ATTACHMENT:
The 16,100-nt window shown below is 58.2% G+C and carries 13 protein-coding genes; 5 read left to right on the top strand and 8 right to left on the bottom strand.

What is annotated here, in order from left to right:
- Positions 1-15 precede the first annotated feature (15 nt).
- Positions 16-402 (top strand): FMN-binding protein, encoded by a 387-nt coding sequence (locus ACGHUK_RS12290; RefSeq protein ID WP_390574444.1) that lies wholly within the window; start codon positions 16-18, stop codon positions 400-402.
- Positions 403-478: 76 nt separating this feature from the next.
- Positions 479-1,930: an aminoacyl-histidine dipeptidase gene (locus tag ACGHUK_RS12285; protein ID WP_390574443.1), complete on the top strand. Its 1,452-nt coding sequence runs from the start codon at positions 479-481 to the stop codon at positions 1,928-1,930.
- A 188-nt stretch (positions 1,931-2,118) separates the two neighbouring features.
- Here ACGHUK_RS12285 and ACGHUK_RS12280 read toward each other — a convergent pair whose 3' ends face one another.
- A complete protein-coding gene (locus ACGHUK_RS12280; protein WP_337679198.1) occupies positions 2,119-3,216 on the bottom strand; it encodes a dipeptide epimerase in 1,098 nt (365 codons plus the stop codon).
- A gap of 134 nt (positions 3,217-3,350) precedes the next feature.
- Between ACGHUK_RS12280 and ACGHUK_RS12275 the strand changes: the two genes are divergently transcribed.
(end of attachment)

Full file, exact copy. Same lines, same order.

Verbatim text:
The 16,100-nt window shown below is 58.2% G+C and carries 13 protein-coding genes; 5 read left to right on the top strand and 8 right to left on the bottom strand.

What is annotated here, in order from left to right:
- Positions 1-15 precede the first annotated feature (15 nt).
- Positions 16-402 (top strand): FMN-binding protein, encoded by a 387-nt coding sequence (locus ACGHUK_RS12290; RefSeq protein ID WP_390574444.1) that lies wholly within the window; start codon positions 16-18, stop codon positions 400-402.
- Positions 403-478: 76 nt separating this feature from the next.
- Positions 479-1,930: an aminoacyl-histidine dipeptidase gene (locus tag ACGHUK_RS12285; protein ID WP_390574443.1), complete on the top strand. Its 1,452-nt coding sequence runs from the start codon at positions 479-481 to the stop codon at positions 1,928-1,930.
- A 188-nt stretch (positions 1,931-2,118) separates the two neighbouring features.
- Here ACGHUK_RS12285 and ACGHUK_RS12280 read toward each other — a convergent pair whose 3' ends face one another.
- A complete protein-coding gene (locus ACGHUK_RS12280; protein WP_337679198.1) occupies positions 2,119-3,216 on the bottom strand; it encodes a dipeptide epimerase in 1,098 nt (365 codons plus the stop codon).
- A gap of 134 nt (positions 3,217-3,350) precedes the next feature.
- Between ACGHUK_RS12280 and ACGHUK_RS12275 the strand changes: the two genes are divergently transcribed.